Voters in Arkansas are likely to be presented with a proposed ballot measure to legalize medical marijuana in the state this November, supporters say.
On Monday, Arkansans for Compassionate Care, the organization behind the proposal, submitted 117,469 raw signatures to state election officials for verification. At least 67,877 of those signatures need to be deemed valid in order to qualify for the November ballot. The Arkansas Secretary of State now has 30 days to review and validate the signatures.
We are confident that we will qualify for the ballot and give Arkansans the opportunity to allow sick and dying patients safe and legal access to medical cannabis when their doctor agrees that its the best treatment option for them. Ryan Denham of Arkansans for Compassionate Care
If upon review of the signatures it is determined that the measure does not have the 67,877 valid signatures needed to qualify for the ballot, but supporters have collected at least 50,916 valid signatures (75% of the total needed to qualify for the ballot), supporters will be given 30 days to collect additional signatures to make up the difference.
Melissa Fults, campaign director for Arkansans for Compassionate Care, told the Times Record that they have verified at least 85,000 of the signatures on their own, and are confident the measure will qualify for the ballot.
We are confident that we will qualify for the ballot and give Arkansans the opportunity to allow sick and dying patients safe and legal access to medical cannabis when their doctor agrees that its the best treatment option for them, said Ryan Denham, Deputy Director of Arkansans for Compassionate Care.
The Most Comprehensive Medical Marijuana Program in the South
If the measure qualifies for the ballot and is subsequently approved by voters, Arkansas would become home to the most comprehensive medical marijuana program in the south. In addition to a vast list of qualifying conditions, the measure includes a hardship provision.
This provision will allow some patients the ability to grow their own cannabis, as well as incorporating a sliding payment scale to allow low and limited income patients the ability to afford their medicine. The proposed medical marijuana program would be overseen by the the Arkansas Department of Health (ADH), with administration of the program self-funded by moderate taxes placed on medical marijuana sales.
Initially, up to 38 individual medical marijuana dispensaries [known as care centers] would be authorized across the state.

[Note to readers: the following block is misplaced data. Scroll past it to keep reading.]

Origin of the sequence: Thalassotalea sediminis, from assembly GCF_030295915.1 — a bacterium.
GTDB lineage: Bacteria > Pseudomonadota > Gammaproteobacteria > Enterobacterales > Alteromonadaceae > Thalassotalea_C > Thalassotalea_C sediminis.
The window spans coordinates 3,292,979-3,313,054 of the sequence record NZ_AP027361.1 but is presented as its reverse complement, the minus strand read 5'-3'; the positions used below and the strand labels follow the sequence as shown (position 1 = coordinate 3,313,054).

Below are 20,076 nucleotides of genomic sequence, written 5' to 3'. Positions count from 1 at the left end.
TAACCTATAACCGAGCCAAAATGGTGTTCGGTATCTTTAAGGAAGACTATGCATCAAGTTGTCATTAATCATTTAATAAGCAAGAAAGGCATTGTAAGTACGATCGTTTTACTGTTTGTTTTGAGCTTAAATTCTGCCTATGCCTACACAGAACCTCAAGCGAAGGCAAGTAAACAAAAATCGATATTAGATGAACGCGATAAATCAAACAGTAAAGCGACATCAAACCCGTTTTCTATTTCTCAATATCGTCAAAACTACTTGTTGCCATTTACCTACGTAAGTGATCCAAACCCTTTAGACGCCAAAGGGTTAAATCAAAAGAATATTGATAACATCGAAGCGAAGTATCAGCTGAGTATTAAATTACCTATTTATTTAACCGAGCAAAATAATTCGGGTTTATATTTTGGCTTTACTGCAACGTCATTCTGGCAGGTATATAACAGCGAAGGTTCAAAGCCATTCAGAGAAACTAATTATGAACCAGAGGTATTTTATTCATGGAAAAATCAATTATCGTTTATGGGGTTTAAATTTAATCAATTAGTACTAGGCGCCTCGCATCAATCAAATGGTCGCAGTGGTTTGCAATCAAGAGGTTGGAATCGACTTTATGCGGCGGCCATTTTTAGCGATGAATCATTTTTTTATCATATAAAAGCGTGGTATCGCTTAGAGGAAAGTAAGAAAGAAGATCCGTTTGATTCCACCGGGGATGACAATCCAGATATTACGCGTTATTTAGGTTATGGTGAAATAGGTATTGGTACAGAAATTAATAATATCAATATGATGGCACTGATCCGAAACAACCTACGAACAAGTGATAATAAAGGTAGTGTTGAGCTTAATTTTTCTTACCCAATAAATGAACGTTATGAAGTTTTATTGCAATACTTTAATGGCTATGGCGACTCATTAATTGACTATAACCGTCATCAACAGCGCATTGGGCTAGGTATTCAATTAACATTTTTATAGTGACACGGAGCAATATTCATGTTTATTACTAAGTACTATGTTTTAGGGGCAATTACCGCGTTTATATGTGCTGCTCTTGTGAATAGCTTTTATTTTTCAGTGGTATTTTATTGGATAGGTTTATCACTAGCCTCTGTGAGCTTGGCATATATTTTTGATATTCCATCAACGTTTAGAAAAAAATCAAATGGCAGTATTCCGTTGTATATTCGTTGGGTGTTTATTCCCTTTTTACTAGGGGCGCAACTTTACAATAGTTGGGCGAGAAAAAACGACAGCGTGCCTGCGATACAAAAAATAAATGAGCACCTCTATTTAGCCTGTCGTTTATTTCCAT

Patients would need to obtain a written recommendation for medical marijuana from a doctor located in Arkansas and obtain a medical marijuana identification card from the ADH before being able to obtain cannabis from a dispensary.
Initially, up to 38 individual medical marijuana dispensaries, known as cannabis care centers in the proposal, would be authorized across the state. The ADH would have the authority to increase the number of cannabis care centers to ensure adequate coverage statewide, and cities and counties would be given the ability to restrict where they may be located.
Under a hardship cultivation clause contained in the proposal, patients who live more than 20 miles away from a cannabis care center, and meet certain eligibility requirements, would be eligible to apply for a home cultivation licence. The hardship cultivation would allow authorized patients to grow up to five mature cannabis plants and five seedlings in an enclosed, locked area. Home grows would need to be registered and inspected by the ADH.
Who Would Qualify for Medical Marijuana in Arkansas?
The full list of specific qualifying medical conditions for the proposed statute are:
Adiposis Dolorosa (Dercums Disease); Alzheimers Disease or the agitation thereof; Amyotrophic Lateral Sclerosis (ALS); Anorexia; Arnold-Chiari Malformation; Arthritis; Asthma; Attention Deficit Disorder/Attention Deficit Hyperactivity Disorder (ADD/ADHD); Autism; Bipolar Disorder; Bulimia;Cancer; Causalgia; Chronic Inflammatory Demyelinating Polyneuropathy (CIDP); Chronic Insomnia; Chronic Obstructive Pulmonary Disease (COPD); Complex regional pain syndrome (CRPS)Types I and II; Crohns Disease; Dystonia; Emphysema; Fibrous Dysplasia; Fibromyalgia; General Anxiety Disorder; Glaucoma; Hepatitis C; Positive Status for Human Immunodeficiency Virus and/or Acquired Immune Deficiency Syndrome (HIV/AIDS); Hydrocephalus; Hydromyelia; Interstitial Cystitis; Lupus; Migraines; Myasthenia Gravis; Myoclonus; Nail-Patella Syndrome; Neurofibromatosis; Parkinsons Disease; Posterior Lateral Sclerosis(PLS); Post-Concussion Syndrome; Post Traumatic Stress Disorder (PTSD); Reflex Sympathetic Dystrophy (RSD); Residual Limb and Phantom Pain; Restless Leg Syndrome (RLS); Sjogrens Syndrome; Spinocerebellar Ataxia (SCA); Spinal Cord Injury and/or disease (including but ...